Giuliani, the Likud Candidate? by Jim Lobe

Dandelion Salad

by Jim Lobe

Republican front-runner Rudy Giuliani announced his foreign-policy advisory team Tuesday, and it looks from the membership as if he’s bidding for the Likud vote (for which he will no doubt receive tough competition from John McCain, Fred Thompson, and, eventually perhaps, Newt Gingrich).

Heading the team is Charles Hill, a retired career foreign service officer who worked as former Secretary of State George Shultz’s executive officer during the Reagan administration and is currently a research fellow at the Hoover Institution. Hill’s paper trail is confined almost exclusively to the editorial pages of the Wall Street Journal where, among other things, he hailed the creation in 2004 of the Committee on the Present Danger (CPD), proposed the replacement of the UN by a new organisation of nations “committed to democracy,” criticized the 9/11 Commission for failing to sufficiently emphasize “the nature of the enemy” – “Islamist terrorism; Saddamist-style hijacked states; and regimes fearful of subversion, such as Saudi Arabia, whose policies have inflamed the situation and increased the danger to itself,” and decried the Commission’s suggestion that U.S. policies in the region might have something to do with anti-American sentiment there.

A big fan of Bernard Lewis’ theories about what ails the Arab Middle East, Hill was a signer of the Sep 20, 2001, letter from Bill Kristol’s Project for the New American Century (PNAC) that urged Bush to be sure to include Saddam Hussein, Iran, Syria, Hezbollah, and the Yassir Arafat, as well as al Qaeda and the Taliban, in his war on terror.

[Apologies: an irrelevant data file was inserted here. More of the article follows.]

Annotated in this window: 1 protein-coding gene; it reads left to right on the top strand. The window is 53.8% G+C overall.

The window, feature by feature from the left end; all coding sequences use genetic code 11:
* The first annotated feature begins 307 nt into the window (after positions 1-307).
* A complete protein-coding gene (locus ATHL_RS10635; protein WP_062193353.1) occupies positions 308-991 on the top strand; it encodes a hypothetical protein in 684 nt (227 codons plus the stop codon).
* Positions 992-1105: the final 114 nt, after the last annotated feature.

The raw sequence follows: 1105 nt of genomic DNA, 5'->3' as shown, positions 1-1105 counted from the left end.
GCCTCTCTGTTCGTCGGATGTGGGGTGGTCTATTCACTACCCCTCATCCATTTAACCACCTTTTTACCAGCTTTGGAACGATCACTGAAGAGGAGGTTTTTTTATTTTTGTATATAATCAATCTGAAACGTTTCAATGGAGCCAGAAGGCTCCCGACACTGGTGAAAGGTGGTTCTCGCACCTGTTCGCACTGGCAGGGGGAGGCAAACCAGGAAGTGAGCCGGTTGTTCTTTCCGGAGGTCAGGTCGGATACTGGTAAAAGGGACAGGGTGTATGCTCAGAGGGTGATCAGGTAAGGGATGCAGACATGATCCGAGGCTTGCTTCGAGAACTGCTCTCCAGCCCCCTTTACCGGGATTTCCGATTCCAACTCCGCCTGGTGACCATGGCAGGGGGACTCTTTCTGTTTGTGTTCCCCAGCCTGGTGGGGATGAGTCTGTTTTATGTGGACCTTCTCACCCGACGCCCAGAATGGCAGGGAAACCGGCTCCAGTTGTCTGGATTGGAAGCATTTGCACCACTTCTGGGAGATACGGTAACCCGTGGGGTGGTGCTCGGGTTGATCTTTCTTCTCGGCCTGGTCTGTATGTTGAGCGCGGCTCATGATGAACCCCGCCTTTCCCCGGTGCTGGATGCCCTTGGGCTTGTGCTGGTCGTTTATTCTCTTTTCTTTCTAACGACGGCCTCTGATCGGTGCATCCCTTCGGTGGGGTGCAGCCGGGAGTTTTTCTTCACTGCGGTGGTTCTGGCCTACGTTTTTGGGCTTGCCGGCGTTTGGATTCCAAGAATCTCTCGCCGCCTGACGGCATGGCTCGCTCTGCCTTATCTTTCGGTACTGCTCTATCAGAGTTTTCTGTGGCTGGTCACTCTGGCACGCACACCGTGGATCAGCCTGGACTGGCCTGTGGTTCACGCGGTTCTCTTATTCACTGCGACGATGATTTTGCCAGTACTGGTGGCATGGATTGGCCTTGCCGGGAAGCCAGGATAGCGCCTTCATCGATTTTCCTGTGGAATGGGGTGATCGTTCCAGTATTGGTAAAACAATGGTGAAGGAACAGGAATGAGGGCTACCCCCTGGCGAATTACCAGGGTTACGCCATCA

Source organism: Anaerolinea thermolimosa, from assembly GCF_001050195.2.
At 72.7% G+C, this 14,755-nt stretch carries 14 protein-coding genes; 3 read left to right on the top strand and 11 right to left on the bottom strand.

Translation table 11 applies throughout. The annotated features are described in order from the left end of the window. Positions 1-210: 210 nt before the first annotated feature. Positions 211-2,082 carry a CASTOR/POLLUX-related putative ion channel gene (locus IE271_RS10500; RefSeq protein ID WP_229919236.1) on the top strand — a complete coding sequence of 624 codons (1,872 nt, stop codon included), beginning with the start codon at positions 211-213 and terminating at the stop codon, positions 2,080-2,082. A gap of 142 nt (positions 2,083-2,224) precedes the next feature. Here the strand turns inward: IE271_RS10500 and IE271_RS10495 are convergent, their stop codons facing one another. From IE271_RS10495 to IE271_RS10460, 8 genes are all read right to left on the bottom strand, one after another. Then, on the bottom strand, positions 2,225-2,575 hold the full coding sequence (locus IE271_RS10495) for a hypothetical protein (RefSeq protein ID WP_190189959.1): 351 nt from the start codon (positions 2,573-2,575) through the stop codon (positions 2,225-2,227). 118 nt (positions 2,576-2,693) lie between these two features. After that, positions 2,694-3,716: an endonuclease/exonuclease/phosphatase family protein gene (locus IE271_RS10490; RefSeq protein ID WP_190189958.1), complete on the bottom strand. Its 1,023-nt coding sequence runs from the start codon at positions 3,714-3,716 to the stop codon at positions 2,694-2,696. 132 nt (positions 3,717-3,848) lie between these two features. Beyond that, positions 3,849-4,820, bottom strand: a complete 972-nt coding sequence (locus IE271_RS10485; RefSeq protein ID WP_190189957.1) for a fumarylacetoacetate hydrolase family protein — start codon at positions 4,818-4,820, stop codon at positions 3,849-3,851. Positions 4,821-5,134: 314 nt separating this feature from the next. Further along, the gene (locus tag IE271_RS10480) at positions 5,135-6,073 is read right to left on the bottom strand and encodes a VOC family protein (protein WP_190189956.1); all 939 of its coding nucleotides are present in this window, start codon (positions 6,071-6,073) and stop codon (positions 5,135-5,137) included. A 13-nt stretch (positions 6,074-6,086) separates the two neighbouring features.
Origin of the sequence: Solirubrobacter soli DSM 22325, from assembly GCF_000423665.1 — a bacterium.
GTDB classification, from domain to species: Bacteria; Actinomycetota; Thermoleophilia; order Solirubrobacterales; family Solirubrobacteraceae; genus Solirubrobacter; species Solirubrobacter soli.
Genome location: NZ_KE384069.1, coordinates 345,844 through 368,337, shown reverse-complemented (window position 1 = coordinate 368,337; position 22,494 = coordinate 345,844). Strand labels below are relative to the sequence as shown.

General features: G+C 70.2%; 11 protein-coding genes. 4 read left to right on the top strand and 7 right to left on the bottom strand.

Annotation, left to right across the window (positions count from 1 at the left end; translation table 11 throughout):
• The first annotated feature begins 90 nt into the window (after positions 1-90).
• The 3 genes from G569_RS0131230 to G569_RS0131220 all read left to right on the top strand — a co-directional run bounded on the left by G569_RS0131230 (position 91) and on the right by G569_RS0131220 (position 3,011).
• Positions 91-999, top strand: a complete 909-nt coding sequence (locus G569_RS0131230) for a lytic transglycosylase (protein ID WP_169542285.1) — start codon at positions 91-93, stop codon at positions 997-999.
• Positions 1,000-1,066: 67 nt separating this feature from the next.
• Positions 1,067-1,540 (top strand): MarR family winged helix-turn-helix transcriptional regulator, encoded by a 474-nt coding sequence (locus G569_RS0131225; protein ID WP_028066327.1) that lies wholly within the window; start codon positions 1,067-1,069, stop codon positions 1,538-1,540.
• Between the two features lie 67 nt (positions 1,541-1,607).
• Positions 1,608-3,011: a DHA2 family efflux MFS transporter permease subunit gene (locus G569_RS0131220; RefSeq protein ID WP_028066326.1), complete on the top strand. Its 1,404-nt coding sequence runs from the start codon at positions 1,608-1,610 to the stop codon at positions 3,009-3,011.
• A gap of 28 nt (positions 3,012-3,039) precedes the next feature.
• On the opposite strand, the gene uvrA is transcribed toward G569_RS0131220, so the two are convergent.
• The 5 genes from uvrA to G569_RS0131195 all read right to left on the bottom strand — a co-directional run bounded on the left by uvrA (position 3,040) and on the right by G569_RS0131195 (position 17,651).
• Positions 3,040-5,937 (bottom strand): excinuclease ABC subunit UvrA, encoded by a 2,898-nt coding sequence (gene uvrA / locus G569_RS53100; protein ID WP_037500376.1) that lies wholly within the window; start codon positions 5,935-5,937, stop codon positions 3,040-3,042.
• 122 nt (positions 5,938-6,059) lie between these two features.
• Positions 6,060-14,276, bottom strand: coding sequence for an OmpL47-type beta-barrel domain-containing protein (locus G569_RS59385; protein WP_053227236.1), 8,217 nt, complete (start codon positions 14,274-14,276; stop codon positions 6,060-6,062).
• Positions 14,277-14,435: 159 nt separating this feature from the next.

Of the seven other members of Giuliani’s “Senior Foreign Policy Advisory Board,” several have also been associated with PNAC and the CPD, most spectacularly, the legendary former editor of Commentary magazine, Norman “World War IV” Podhoretz, whose most recent contribution to Western-Islamic understanding was his article, “The Case for Bombing Iran” (an eight-minute “must-see” video version of which is available on YouTube. A founding father of neo-conservatism, Podhoretz is also, of course, the father-in-law of Deputy National Security Advisor Elliott Abrams whose own work in frustrating serious peace efforts between Israel and its Arab neighbors has been second only to Dick Cheney’s. Apparently relying on inside information, Podhoretz still believes that Saddam Hussein secreted his weapons of mass destruction to Syria for safe-keeping